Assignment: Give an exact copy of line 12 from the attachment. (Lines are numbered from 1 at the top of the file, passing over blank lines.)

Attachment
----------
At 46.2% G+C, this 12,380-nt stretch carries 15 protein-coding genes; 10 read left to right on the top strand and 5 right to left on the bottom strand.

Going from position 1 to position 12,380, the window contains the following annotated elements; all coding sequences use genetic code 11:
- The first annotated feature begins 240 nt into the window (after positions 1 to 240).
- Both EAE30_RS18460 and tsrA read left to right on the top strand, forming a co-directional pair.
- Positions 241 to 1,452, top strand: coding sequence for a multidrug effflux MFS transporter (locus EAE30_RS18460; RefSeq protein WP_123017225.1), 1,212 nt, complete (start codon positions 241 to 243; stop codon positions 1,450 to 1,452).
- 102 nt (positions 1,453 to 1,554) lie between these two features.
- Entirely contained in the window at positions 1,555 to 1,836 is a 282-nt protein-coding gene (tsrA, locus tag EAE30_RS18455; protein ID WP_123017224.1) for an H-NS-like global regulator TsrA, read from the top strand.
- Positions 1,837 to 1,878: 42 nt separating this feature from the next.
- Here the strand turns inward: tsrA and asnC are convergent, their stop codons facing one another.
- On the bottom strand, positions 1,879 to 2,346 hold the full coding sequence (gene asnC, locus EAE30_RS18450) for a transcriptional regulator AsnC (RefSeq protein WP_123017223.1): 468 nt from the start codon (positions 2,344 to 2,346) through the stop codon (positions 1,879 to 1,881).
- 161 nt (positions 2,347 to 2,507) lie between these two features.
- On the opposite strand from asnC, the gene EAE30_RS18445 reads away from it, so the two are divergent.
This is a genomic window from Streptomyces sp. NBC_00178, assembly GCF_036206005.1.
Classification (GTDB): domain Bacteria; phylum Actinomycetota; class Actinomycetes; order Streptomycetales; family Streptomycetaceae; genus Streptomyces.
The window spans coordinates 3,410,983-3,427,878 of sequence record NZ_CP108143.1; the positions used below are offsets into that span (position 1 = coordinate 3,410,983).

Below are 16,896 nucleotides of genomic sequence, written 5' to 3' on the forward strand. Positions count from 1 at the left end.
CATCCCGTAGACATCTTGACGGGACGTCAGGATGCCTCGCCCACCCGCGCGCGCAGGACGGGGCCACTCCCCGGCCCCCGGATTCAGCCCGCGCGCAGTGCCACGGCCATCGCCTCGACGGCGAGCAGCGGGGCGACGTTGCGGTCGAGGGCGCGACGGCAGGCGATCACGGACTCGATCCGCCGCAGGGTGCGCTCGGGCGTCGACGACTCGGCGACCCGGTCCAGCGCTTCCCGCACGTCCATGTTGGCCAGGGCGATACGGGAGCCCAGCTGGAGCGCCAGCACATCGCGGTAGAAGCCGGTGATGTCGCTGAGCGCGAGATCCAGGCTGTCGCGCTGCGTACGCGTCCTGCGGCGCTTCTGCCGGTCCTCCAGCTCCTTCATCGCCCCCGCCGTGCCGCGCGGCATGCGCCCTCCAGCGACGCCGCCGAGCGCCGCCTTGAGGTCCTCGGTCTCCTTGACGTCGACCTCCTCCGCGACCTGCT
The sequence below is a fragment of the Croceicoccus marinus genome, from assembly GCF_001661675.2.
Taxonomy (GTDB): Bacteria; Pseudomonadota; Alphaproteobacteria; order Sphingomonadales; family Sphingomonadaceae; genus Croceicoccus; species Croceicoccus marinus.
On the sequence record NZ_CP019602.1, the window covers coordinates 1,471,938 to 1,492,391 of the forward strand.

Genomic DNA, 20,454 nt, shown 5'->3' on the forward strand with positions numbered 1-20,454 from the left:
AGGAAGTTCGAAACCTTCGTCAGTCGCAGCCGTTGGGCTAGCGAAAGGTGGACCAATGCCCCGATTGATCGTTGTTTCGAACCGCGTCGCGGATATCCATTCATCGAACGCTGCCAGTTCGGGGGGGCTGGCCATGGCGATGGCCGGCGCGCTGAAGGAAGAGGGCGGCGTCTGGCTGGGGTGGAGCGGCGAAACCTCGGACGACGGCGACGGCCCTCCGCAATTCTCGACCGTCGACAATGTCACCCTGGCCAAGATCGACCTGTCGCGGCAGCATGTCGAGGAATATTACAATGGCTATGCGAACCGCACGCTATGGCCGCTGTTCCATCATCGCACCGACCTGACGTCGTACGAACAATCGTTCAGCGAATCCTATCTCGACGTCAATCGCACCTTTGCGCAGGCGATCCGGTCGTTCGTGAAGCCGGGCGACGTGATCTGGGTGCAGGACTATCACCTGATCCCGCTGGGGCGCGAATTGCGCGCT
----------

- On the opposite strand from asnC, the gene EAE30_RS18445 reads away from it, so the two are divergent.